The Democrats have reconciled House and Senate financial legislation differences, crafting yet another 2000-page bill that no one has read. They're prepared to pass it next week:
After more than 20 hours of continuous wrangling, congressional Democrats and White House officials reached agreement on the final shape of legislation that would transform financial regulation, avoiding last-minute defections among New York lawmakers that had threatened to upend the bill.
Fannie and Freddie aren't much affected — the Socialist Democrats want to regulate everything except government. I'm guessing that their friends at Goldman Sachs and other liberal-dominated, generously-contributing firms will make out OK, too. As for the rest of the financial services industry, especially the little guys buried under a new mountain of regulations and red tape, and their customers — well, I suspect this observation is accurate:
"My guess is there are three unintended consequences on every page of this bill," Rep. Jeb Hensarling (R., Texas) said of the nearly 2,000-page bill.
If passed into law, this abomination will give the Obama administration yet another boot on the neck of yet another industry. Apparently, the Socialist Democrats aren't going to rest until they fulfill Orwell's dystopian vision of a boot stomping a human face forever.
They're calling this the Dodd/Frank Act. And they gave those two weasels, who share a significant portion of the blame for the housing bubble and resulting financial meltdown, a standing ovation.
What are not legitimate concerns are those being put forward claiming a public option is somehow a Trojan horse for a single-payer system. … So, when you hear the naysayers claim that I’m trying to bring about government-run health care, know this – they are not telling the truth.
Here's what Barney Frank told the Single Payer Action organization on July 27, when asked why not to push for a government-run single-payer system right now (emphasis added):
Because we don’t have the votes for it. I wish we did. I think that if we get a good public option it could lead to single payer and that is the best way to reach single payer. Saying you’ll do nothing till you get single payer is a sure way never to get it. … I think the best way we’re going to get single payer, the only way, is to have a public option and demonstrate the strength of its power.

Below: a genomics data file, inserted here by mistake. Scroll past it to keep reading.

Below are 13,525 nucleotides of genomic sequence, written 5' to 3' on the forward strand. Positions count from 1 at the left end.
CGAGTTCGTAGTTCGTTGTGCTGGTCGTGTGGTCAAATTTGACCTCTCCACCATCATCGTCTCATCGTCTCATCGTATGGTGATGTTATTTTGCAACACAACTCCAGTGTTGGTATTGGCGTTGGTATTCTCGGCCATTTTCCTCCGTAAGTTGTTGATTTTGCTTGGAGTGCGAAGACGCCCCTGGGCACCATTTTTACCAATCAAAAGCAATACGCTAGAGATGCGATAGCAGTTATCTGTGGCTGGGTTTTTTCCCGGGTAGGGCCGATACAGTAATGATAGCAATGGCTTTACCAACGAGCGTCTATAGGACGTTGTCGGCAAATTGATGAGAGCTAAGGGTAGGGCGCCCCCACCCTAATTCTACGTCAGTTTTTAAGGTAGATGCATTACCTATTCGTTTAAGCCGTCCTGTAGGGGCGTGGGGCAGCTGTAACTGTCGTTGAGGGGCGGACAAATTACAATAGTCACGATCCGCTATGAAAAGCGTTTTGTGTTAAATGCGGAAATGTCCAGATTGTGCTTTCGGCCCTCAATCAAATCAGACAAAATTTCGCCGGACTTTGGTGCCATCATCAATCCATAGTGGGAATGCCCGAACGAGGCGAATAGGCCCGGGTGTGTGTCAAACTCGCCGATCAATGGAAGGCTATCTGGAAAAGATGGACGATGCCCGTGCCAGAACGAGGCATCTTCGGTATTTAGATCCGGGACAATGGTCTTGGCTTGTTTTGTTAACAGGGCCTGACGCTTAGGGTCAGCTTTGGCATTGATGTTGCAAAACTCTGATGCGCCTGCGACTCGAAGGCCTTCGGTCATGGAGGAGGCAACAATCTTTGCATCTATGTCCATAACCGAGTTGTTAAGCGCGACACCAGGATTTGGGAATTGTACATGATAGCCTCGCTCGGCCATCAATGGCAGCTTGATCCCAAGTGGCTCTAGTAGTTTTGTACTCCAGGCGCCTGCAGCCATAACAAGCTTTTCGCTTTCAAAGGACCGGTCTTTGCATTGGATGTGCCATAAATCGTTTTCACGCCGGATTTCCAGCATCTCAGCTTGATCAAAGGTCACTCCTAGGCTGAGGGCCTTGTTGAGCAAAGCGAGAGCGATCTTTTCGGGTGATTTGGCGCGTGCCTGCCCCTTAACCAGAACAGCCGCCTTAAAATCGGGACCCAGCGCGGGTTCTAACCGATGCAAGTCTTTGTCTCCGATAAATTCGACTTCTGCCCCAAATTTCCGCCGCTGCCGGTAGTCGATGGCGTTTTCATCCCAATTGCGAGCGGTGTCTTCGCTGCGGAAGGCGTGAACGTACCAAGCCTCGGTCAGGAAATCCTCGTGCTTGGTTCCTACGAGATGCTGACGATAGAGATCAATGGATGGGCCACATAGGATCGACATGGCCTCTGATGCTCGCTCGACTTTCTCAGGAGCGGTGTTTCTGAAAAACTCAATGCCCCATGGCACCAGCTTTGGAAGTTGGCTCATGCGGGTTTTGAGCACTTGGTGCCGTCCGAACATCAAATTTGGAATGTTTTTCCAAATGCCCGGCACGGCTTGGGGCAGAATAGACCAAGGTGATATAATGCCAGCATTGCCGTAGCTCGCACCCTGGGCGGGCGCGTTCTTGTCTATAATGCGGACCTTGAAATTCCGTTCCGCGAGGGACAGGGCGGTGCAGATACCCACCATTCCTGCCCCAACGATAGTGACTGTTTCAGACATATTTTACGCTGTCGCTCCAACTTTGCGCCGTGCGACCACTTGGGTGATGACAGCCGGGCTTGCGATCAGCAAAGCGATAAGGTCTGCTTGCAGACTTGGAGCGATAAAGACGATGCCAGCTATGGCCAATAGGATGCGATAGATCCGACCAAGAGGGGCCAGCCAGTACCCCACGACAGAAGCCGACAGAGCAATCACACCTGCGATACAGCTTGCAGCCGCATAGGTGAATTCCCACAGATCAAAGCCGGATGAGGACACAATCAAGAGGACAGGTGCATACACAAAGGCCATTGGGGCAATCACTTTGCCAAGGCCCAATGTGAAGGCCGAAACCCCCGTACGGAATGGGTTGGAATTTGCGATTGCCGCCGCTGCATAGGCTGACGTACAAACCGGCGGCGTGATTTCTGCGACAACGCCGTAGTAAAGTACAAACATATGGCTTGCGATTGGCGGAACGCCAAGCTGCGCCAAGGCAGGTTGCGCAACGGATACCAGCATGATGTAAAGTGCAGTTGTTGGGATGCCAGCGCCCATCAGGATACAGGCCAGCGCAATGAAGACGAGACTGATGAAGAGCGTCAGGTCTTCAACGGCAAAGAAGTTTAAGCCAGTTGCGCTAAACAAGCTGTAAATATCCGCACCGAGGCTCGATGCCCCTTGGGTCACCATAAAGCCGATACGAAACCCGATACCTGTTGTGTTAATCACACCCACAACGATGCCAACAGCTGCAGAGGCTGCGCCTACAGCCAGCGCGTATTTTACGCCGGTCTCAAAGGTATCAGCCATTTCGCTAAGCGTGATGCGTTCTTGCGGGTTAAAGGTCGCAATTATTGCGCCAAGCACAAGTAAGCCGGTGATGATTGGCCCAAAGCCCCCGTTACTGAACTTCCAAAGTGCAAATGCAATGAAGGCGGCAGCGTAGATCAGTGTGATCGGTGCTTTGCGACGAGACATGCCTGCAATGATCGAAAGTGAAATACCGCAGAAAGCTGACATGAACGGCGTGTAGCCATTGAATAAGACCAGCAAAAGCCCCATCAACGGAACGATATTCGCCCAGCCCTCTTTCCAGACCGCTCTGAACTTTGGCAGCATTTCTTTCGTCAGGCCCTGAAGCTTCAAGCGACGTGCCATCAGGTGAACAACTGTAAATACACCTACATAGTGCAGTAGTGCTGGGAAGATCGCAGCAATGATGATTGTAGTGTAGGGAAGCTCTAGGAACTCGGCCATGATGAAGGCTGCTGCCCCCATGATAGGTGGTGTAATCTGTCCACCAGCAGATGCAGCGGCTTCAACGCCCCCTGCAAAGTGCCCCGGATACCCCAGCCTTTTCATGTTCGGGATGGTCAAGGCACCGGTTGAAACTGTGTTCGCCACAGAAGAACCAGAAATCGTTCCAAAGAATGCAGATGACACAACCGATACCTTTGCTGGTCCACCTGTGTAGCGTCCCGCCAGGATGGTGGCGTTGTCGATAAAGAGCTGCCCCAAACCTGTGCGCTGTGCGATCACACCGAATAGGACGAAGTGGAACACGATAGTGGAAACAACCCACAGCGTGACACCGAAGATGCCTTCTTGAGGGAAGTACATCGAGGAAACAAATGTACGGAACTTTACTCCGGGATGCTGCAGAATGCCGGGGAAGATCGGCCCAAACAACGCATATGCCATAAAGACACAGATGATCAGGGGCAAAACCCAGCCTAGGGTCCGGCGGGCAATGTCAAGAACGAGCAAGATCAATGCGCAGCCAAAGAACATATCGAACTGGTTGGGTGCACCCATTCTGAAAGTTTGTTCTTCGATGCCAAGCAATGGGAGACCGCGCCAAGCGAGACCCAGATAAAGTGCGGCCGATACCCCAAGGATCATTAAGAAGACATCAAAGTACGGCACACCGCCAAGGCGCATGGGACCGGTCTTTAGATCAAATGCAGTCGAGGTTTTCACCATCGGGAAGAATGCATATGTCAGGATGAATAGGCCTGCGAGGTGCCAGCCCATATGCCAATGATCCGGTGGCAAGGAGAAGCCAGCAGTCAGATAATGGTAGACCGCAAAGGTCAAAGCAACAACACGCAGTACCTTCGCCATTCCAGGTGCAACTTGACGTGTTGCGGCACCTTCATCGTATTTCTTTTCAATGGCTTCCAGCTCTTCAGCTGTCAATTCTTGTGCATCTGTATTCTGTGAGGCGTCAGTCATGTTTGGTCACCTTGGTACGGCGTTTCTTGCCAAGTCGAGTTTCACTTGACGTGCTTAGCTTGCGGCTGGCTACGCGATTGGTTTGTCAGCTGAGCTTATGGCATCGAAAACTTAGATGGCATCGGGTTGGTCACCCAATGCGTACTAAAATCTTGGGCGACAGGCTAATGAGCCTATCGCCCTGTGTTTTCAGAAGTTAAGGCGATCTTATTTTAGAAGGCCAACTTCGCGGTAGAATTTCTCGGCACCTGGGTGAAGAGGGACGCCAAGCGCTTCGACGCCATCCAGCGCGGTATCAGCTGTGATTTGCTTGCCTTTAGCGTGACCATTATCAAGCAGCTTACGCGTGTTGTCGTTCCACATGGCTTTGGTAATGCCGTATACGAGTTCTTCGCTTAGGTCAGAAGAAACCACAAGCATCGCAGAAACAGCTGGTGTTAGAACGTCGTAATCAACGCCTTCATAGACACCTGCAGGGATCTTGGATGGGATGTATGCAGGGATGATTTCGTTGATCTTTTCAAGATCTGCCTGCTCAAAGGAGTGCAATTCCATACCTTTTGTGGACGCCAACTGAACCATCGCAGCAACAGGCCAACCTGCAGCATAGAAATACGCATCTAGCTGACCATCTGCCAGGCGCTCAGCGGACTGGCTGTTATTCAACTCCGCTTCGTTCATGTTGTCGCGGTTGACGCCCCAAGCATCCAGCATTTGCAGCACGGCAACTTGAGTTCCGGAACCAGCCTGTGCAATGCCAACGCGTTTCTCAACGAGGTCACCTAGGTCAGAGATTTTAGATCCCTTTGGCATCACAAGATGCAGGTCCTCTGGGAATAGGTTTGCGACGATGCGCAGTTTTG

Here's the video (I'm sending a link to firstname.lastname@example.org, as Linda Douglass requested, so they can add Frank to their database of "disinformation" disseminators):
Who knew that Barney Frank was acting on behest of "high-level Republican political operatives" and/or insurance companies?
Note: Mary Katherine Ham uncovered the complete story of the "high-level Republican political operatives" cited by the DNC ad as orchestrating all the town hall meeting protests. It turns out to be a single libertarian, Bob MacGuffie (who insists he's never voted for a Republican), and four friends who set up a website and a PAC, Right Principles, with current assets of about four grand.
Ham also reports the parts of MacGuffie's memo on what to do at a town hall meeting that the DNC ad omitted, and she has a YouTube video of MacGuffie applying his own advice when questioning his own representative, Jim Hines. You be the judge of whether this is an "orchestrated, hateful action" by a member of a mob or a perfectly reasonable thing for a citizen to do in a representative democracy.